A Cabinet of Rarities Antiquarian Obsessions and the Spell of Death

Erik Desmaziéres, Patrick Mauriès


The manifestation of a collector’s appetite for discovering and mastering the world—represented by singular items of natural history, geology, art, or relics—cabinets of curiosities and rarities became popular in the Renaissance and were precursors to the modern museum. Largely inspired by seventeenth-century scientist and antiquary Sir Thomas Browne, whose esoteric writings have long appealed to scholars, this rare new work is a bibliophile’s delight. Erik Desmazières’s contemporary etchings present a cabinet of rarities portraying a collection of the recondite, rare, and bizarre, complete with emblems of the vanity of earthly life and intimations of mortality. Death and decay are favorite subjects: a skull recalls depictions of Sir Thomas Browne’s own, disinterred and displayed in a local museum until the 1920s. These abstruse objects and specters of death, subject matter once considered the preserve of specialists, have entered the cultural mainstream and have found a broad popular audience.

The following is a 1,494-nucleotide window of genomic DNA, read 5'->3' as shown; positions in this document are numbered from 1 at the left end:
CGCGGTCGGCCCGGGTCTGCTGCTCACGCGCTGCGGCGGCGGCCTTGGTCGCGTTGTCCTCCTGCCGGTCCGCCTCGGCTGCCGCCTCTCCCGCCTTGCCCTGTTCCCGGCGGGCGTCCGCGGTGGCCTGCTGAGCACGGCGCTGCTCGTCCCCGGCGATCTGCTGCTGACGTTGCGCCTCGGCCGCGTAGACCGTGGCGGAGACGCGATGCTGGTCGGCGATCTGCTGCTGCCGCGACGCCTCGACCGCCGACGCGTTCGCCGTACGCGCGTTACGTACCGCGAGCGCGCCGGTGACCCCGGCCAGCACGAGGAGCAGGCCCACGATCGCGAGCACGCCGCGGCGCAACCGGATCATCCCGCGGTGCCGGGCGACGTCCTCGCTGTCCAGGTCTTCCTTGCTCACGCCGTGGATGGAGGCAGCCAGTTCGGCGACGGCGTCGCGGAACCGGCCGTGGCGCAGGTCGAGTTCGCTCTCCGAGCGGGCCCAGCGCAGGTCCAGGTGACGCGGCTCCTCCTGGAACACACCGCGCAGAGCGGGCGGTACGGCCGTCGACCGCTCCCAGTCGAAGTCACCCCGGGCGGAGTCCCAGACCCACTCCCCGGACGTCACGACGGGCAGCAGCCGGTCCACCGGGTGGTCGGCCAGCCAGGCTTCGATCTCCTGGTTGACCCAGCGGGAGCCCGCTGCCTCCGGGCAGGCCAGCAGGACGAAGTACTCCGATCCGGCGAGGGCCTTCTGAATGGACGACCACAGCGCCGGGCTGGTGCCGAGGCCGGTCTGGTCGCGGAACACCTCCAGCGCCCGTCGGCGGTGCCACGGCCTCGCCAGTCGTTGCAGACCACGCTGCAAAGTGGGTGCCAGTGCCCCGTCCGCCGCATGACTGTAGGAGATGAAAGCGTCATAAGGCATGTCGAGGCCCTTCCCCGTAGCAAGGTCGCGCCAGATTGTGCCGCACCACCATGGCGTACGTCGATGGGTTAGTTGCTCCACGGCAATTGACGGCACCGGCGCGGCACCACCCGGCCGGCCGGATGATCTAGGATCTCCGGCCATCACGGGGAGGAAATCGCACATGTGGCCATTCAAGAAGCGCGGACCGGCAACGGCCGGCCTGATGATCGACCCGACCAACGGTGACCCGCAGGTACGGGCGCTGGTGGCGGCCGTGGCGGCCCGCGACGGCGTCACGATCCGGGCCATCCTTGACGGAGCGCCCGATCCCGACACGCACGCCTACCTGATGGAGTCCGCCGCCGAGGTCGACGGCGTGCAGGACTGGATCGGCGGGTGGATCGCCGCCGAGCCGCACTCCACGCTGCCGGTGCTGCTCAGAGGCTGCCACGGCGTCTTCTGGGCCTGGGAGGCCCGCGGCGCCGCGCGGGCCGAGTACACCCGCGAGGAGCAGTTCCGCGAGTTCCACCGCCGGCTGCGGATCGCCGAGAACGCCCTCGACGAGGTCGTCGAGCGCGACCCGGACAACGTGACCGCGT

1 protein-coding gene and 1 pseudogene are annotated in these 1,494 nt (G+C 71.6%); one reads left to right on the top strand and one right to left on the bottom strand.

Erik Desmaziéres


Erik Desmazières, a member of France’s elite Académie des Beaux-Arts, is represented in numerous public and private collections all over the world.

Patrick Mauriès

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Patrick Mauriees is a Paris-based writer of many notable titles on fashion and design. Among his previous books are Maison Goossens: Haute Couture Jewelry, Jewelry by Chanel, and Androgyne, all published by Thames & Hudson.